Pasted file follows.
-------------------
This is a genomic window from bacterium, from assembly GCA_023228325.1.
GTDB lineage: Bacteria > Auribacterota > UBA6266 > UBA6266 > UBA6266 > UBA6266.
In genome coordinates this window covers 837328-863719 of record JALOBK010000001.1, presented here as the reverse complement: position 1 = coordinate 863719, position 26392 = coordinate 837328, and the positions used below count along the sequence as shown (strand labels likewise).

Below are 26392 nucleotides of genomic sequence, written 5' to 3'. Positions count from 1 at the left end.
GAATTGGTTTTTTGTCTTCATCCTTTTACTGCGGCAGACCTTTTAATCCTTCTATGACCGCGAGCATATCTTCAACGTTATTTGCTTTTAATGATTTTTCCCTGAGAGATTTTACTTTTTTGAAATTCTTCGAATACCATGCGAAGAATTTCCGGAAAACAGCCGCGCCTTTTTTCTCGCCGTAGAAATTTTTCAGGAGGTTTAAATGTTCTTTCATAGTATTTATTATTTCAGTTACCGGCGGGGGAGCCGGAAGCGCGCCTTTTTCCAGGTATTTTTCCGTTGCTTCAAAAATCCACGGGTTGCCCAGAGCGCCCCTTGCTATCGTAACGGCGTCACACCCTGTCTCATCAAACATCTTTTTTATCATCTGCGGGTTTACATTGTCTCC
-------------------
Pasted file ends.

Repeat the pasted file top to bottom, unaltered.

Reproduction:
This is a genomic window from bacterium, from assembly GCA_023228325.1.
GTDB lineage: Bacteria > Auribacterota > UBA6266 > UBA6266 > UBA6266 > UBA6266.
In genome coordinates this window covers 837328-863719 of record JALOBK010000001.1, presented here as the reverse complement: position 1 = coordinate 863719, position 26392 = coordinate 837328, and the positions used below count along the sequence as shown (strand labels likewise).

Below are 26392 nucleotides of genomic sequence, written 5' to 3'. Positions count from 1 at the left end.
GAATTGGTTTTTTGTCTTCATCCTTTTACTGCGGCAGACCTTTTAATCCTTCTATGACCGCGAGCATATCTTCAACGTTATTTGCTTTTAATGATTTTTCCCTGAGAGATTTTACTTTTTTGAAATTCTTCGAATACCATGCGAAGAATTTCCGGAAAACAGCCGCGCCTTTTTTCTCGCCGTAGAAATTTTTCAGGAGGTTTAAATGTTCTTTCATAGTATTTATTATTTCAGTTACCGGCGGGGGAGCCGGAAGCGCGCCTTTTTCCAGGTATTTTTCCGTTGCTTCAAAAATCCACGGGTTGCCCAGAGCGCCCCTTGCTATCGTAACGGCGTCACACCCTGTCTCATCAAACATCTTTTTTATCATCTGCGGGTTTACATTGTCTCC